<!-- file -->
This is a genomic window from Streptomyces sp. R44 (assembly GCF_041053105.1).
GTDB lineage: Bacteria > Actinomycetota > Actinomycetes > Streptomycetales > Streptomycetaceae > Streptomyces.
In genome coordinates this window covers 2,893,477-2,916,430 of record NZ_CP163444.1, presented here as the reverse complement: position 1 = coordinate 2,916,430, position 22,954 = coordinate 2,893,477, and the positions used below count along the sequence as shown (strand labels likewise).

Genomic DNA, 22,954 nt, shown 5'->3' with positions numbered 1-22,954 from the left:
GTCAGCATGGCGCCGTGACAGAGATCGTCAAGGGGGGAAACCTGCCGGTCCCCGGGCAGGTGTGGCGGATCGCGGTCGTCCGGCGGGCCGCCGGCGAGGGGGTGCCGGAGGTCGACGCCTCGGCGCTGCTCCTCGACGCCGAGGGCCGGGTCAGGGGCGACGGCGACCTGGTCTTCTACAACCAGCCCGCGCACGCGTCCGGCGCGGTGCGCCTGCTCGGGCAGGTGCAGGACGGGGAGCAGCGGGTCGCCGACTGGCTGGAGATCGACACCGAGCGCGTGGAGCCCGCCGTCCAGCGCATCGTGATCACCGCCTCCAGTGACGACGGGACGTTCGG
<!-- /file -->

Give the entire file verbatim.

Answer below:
This is a genomic window from Streptomyces sp. R44 (assembly GCF_041053105.1).
GTDB lineage: Bacteria > Actinomycetota > Actinomycetes > Streptomycetales > Streptomycetaceae > Streptomyces.
In genome coordinates this window covers 2,893,477-2,916,430 of record NZ_CP163444.1, presented here as the reverse complement: position 1 = coordinate 2,916,430, position 22,954 = coordinate 2,893,477, and the positions used below count along the sequence as shown (strand labels likewise).

Genomic DNA, 22,954 nt, shown 5'->3' with positions numbered 1-22,954 from the left:
GTCAGCATGGCGCCGTGACAGAGATCGTCAAGGGGGGAAACCTGCCGGTCCCCGGGCAGGTGTGGCGGATCGCGGTCGTCCGGCGGGCCGCCGGCGAGGGGGTGCCGGAGGTCGACGCCTCGGCGCTGCTCCTCGACGCCGAGGGCCGGGTCAGGGGCGACGGCGACCTGGTCTTCTACAACCAGCCCGCGCACGCGTCCGGCGCGGTGCGCCTGCTCGGGCAGGTGCAGGACGGGGAGCAGCGGGTCGCCGACTGGCTGGAGATCGACACCGAGCGCGTGGAGCCCGCCGTCCAGCGCATCGTGATCACCGCCTCCAGTGACGACGGGACGTTCGG